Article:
Why did Amnesty International Ignore My Warnings about their Ukraine Investigation?
Tom Mutch reveals his time on the front line with Amnesty officials and the glaring oversights and errors in their recent much-criticised report
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Russian Government officials are already using the recent Amnesty International criticising the Ukraine Army’s defence of Ukrainian cities to justify their atrocities. Amnesty International staff can’t say they weren’t warned this could happen. I tried to tell them this was the danger just three months ago.
In May this year, I was sat around a table with Donatella Rovera, Amnesty International’s Senior Crisis researcher predicting their upcoming report would land like a lead balloon. We were in the kitchen of our hotel in Kramatorsk, the administrative capital of Ukrainian-controlled Donetsk and we could hear the boom of artillery outside our windows every hour.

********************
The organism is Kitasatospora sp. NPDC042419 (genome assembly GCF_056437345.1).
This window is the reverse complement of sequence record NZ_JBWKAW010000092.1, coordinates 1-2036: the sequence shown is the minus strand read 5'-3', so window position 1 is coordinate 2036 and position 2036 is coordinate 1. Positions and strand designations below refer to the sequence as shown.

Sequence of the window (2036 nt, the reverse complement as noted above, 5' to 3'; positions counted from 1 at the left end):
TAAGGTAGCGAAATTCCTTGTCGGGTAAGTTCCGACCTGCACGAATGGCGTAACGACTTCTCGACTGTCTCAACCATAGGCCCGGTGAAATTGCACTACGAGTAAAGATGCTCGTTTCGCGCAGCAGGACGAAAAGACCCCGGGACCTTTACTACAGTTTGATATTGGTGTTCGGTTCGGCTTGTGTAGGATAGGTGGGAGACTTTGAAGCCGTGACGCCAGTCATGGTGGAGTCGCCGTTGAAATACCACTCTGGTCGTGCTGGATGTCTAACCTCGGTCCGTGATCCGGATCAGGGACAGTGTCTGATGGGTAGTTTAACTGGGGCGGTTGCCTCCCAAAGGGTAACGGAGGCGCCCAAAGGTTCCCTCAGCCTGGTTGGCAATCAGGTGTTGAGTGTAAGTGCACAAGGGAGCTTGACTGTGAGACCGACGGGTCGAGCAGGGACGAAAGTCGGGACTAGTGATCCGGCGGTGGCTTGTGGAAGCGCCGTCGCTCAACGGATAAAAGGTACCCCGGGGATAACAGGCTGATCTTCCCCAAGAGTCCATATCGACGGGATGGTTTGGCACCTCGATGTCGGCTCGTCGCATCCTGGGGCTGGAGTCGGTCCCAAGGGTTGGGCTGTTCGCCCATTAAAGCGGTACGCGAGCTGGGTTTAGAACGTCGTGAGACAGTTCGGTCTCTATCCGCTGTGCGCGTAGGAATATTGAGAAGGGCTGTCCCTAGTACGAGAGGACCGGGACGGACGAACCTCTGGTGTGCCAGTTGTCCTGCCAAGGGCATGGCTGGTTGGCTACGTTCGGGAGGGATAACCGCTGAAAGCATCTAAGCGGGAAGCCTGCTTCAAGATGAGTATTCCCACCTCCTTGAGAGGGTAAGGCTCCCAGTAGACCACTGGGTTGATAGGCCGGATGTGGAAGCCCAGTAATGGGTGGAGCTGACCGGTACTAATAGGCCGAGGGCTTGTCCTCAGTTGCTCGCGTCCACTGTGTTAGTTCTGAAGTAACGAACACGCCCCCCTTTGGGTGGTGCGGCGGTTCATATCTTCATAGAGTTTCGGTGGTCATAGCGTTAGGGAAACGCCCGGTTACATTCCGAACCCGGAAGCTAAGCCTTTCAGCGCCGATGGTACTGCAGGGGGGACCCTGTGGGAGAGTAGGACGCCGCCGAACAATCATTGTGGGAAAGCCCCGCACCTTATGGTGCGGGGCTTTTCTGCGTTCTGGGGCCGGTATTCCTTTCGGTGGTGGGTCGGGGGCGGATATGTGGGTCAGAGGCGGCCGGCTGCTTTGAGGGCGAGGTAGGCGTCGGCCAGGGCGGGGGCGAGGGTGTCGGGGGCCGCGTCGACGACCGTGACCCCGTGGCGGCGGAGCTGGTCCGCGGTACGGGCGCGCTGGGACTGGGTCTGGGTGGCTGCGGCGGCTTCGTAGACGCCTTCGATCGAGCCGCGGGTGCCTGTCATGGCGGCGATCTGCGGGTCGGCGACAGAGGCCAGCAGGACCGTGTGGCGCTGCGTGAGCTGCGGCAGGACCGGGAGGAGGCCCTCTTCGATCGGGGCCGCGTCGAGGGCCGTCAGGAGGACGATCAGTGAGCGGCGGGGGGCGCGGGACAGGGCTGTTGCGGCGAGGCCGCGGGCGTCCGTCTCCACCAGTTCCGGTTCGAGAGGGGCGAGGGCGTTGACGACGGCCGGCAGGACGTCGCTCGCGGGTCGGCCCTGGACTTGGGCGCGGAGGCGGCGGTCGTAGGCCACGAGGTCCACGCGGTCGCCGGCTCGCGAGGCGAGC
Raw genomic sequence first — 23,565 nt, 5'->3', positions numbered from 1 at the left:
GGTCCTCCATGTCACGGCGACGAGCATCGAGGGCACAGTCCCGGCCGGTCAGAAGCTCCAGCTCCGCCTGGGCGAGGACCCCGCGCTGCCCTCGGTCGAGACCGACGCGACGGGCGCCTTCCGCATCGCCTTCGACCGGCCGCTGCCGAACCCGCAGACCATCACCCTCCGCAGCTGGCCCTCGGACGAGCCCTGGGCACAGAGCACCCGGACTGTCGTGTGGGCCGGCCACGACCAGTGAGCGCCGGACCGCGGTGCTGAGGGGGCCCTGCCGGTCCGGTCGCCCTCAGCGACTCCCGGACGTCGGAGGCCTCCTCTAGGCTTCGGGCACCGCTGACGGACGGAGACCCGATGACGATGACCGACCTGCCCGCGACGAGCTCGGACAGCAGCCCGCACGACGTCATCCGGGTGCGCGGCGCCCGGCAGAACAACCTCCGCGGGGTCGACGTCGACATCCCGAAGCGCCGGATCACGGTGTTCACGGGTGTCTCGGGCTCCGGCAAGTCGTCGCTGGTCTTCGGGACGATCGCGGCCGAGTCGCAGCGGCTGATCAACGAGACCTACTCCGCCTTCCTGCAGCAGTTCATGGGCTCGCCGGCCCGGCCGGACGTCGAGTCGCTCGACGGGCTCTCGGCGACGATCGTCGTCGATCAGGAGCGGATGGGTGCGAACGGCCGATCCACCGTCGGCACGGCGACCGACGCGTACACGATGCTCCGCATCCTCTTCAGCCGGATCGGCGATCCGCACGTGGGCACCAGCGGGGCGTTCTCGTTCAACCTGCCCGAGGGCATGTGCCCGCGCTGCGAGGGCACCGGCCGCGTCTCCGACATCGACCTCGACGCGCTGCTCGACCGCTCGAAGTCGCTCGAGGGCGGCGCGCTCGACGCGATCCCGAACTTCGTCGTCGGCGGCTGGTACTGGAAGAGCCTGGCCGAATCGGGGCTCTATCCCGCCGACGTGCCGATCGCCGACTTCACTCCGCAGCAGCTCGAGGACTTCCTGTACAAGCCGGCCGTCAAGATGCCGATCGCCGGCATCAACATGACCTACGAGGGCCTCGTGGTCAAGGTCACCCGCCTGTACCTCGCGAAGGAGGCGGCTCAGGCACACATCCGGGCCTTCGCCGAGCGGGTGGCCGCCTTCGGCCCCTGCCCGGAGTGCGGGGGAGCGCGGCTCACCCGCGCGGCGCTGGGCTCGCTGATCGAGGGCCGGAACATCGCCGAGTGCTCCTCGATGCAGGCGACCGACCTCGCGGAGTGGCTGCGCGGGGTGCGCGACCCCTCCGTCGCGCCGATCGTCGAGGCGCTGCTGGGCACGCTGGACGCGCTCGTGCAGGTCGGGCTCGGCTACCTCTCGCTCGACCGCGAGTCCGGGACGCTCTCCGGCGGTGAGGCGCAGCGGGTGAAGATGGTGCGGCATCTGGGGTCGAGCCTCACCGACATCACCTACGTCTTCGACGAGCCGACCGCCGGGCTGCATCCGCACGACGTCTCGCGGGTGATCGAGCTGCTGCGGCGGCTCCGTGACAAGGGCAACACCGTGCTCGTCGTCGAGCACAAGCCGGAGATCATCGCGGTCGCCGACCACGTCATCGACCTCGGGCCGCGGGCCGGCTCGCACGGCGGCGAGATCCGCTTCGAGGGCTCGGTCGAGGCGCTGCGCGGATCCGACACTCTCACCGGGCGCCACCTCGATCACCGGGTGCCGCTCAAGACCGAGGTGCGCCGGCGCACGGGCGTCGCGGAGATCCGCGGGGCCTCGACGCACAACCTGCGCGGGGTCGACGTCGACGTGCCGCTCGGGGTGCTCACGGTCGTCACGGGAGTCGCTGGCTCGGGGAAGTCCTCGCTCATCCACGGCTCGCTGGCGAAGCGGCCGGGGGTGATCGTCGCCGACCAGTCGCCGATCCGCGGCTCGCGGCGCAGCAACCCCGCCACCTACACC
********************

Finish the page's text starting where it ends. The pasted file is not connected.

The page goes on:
Rather than expressing shock at the relentless Russian bombardment, the Amnesty staff seemed much more concerned with the fact that a Ukrainian army unit had taken refuge in the basement of a college building.
“All government’s lie to you, your job as a reporter or researcher is to be strictly impartial and report only the facts.”Donatella Rivera
We’d all been to the building: an abandoned language school in the frontline town of Bakhmut which had been turned into a temporary barracks for a Ukrainian unit. This is not a war crime. A military is perfectly entitled to set up in an evacuated educational institution, although of course that building can no longer claim civilian protection and there was a mainly abandoned civilian apartment block over the road, which had not been fully evacuated.